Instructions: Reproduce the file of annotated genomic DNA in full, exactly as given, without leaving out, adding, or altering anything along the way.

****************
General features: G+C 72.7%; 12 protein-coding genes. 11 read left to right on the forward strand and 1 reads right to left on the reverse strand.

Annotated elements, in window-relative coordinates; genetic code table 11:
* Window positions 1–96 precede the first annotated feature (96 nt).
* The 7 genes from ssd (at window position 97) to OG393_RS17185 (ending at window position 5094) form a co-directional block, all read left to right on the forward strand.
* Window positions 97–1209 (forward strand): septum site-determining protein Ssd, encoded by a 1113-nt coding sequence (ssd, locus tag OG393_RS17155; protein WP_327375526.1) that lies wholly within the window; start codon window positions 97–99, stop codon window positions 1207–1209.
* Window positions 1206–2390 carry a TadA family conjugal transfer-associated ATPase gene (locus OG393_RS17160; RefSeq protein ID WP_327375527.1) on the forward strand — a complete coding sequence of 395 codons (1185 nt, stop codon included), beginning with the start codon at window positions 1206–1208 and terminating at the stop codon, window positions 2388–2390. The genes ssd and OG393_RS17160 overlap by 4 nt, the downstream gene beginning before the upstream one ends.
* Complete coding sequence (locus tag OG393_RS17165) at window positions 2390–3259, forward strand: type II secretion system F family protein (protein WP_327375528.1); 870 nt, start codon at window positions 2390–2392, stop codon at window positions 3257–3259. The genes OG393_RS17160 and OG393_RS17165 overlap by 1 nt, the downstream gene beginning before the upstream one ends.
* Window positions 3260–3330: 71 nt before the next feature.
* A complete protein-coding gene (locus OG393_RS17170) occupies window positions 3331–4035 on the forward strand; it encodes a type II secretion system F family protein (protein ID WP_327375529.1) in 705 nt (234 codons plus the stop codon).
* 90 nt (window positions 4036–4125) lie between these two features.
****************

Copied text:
General features: G+C 72.7%; 12 protein-coding genes. 11 read left to right on the forward strand and 1 reads right to left on the reverse strand.

Annotated elements, in window-relative coordinates; genetic code table 11:
* Window positions 1–96 precede the first annotated feature (96 nt).
* The 7 genes from ssd (at window position 97) to OG393_RS17185 (ending at window position 5094) form a co-directional block, all read left to right on the forward strand.
* Window positions 97–1209 (forward strand): septum site-determining protein Ssd, encoded by a 1113-nt coding sequence (ssd, locus tag OG393_RS17155; protein WP_327375526.1) that lies wholly within the window; start codon window positions 97–99, stop codon window positions 1207–1209.
* Window positions 1206–2390 carry a TadA family conjugal transfer-associated ATPase gene (locus OG393_RS17160; RefSeq protein ID WP_327375527.1) on the forward strand — a complete coding sequence of 395 codons (1185 nt, stop codon included), beginning with the start codon at window positions 1206–1208 and terminating at the stop codon, window positions 2388–2390. The genes ssd and OG393_RS17160 overlap by 4 nt, the downstream gene beginning before the upstream one ends.
* Complete coding sequence (locus tag OG393_RS17165) at window positions 2390–3259, forward strand: type II secretion system F family protein (protein WP_327375528.1); 870 nt, start codon at window positions 2390–2392, stop codon at window positions 3257–3259. The genes OG393_RS17160 and OG393_RS17165 overlap by 1 nt, the downstream gene beginning before the upstream one ends.
* Window positions 3260–3330: 71 nt before the next feature.
* A complete protein-coding gene (locus OG393_RS17170) occupies window positions 3331–4035 on the forward strand; it encodes a type II secretion system F family protein (protein ID WP_327375529.1) in 705 nt (234 codons plus the stop codon).
* 90 nt (window positions 4036–4125) lie between these two features.